US – Government procurement: IRS publishes rules on tax on certain foreign procurement

On August 18, 2016, the Internal Revenue Service (IRS) published in the Federal Register final regulations [TD 9782] under section 5000C of the Internal Revenue Code (IRC) relating to the 2 percent tax on payments made by the U.S. government to foreign persons pursuant to certain contracts. The regulations affect U.S. government acquiring agencies and foreign persons providing certain goods or services to the U.S. government pursuant to a contract. The Federal Register document also contains final regulations under section 6114, with respect to foreign persons claiming an exemption from the 2 percent tax under an income tax treaty.

Section 5000C of the IRC was added by Public Law 111–347 (the Act), 124 Stat. 3623. Section 5000C(a) imposes on any foreign person that receives a specified Federal procurement payment a tax equal to 2 percent of the amount such payment. Section 5000C(b) defines the term specified Federal procurement payment as any payment made pursuant to a contract with the Government of the United States (U.S. government) for goods or services if the goods are manufactured or produced or the services are provided in any country that is not a party to an international procurement agreement with the United States. Section 301(a)(3) of the Act provides that section 5000C applies to payments received pursuant to contracts entered into on and after January 2, 2011. Additionally, section 301(b)(1)(c) of the Act states that this section must be applied in a manner consistent with U.S. obligations under international agreements. Section 5000C(d)(1) provides that the amount deducted and withheld under chapter 3 shall be increased by the amount of tax imposed under section 5000C.

The “international procurement agreements” that are referred to above are the WTO Agreement on Government Procurement and the various free trade agreements that include procurement provisions. “U.S. obligations under international agreements” include income tax treaties in effect that prevent the imposition of the tax. There are certain other exemptions from the tax set forth in the regulations. However, payments to foreign persons providing certain goods or services from an eligible least developed country to the U.S. government (listed in the Federal Acquisition Regulation) are not exempt, since they are not the result of an international procurement agreement or international obligation.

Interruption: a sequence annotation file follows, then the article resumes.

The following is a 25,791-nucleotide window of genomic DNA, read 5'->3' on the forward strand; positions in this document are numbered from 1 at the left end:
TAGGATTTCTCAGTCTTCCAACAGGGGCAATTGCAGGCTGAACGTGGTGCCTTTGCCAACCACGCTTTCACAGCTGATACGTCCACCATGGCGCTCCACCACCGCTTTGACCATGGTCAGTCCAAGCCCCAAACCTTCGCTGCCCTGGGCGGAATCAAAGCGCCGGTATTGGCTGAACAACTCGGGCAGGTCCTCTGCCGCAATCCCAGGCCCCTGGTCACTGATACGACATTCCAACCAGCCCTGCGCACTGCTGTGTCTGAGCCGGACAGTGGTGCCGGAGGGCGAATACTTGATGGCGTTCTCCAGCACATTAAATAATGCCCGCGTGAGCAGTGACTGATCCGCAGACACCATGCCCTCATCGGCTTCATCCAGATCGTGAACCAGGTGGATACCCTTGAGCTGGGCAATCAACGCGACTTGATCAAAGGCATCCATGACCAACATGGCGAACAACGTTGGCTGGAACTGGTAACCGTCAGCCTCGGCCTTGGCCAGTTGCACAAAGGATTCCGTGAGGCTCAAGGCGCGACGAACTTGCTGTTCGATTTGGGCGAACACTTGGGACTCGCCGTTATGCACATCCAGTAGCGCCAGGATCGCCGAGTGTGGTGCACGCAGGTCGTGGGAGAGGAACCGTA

The regulations are effective on August 18, 2016.

US – BIS extends validity of Temporary General License

On August 19, 2016, the Bureau of Industry and Security (BIS) published in the Federal Register a final rule [Docket No. 160106014–6728–04] that extends the Temporary General License published on March 24, 2016 (81 Fed. Reg. 15633). The March 24 final rule created a temporary general license that restored, for a specified time period, the licensing requirements and policies under the Export Administration Regulations (EAR) for exports, reexports, and transfers (in-country) as of March 7, 2016, to two entities (ZTE Corporation and ZTE Kangxun) that were added to the Entity List on March 8, 2016. At this time, the U.S. Government has decided to extend the temporary general license until November 28, 2016. In order to implement this decision, this final rule revises the temporary general license to remove the expiration date of August 30, 2016, and to substitute the date of November 28, 2016.

US – BIS/State revise EAR and ITAR to harmonize destination control statements

On August 17, 2016, the Bureau of Industry and Security (BIS) published in the Federal Register a final rule [Docket No. 150107020-6464-02] that implements changes that were proposed on May 22, 2015, in a proposed rule entitled Revisions to the Export Administration Regulations (EAR): Harmonization of the Destination Control Statements. This final rule revises the destination control statement in § 758.6 of the Export Administration Regulations (EAR) to harmonize the statement required for the export of items subject to the EAR with the destination control statement in § 123.9(b)(1) of the International Traffic in Arms Regulations (ITAR).

Prior to the effective date of the BIS final rule, the EAR required exporters to include a destination control statement (DCS), specified in § 758.6 (Destination control statement and other information furnished to consignees) of the EAR, on certain export control documents that accompanied a shipment for most exports. The purpose of the DCS was to alert parties outside the United States that receive the item that the item was subject to the EAR, the item was exported in accordance with the EAR, and that diversion contrary to U.S. law was prohibited.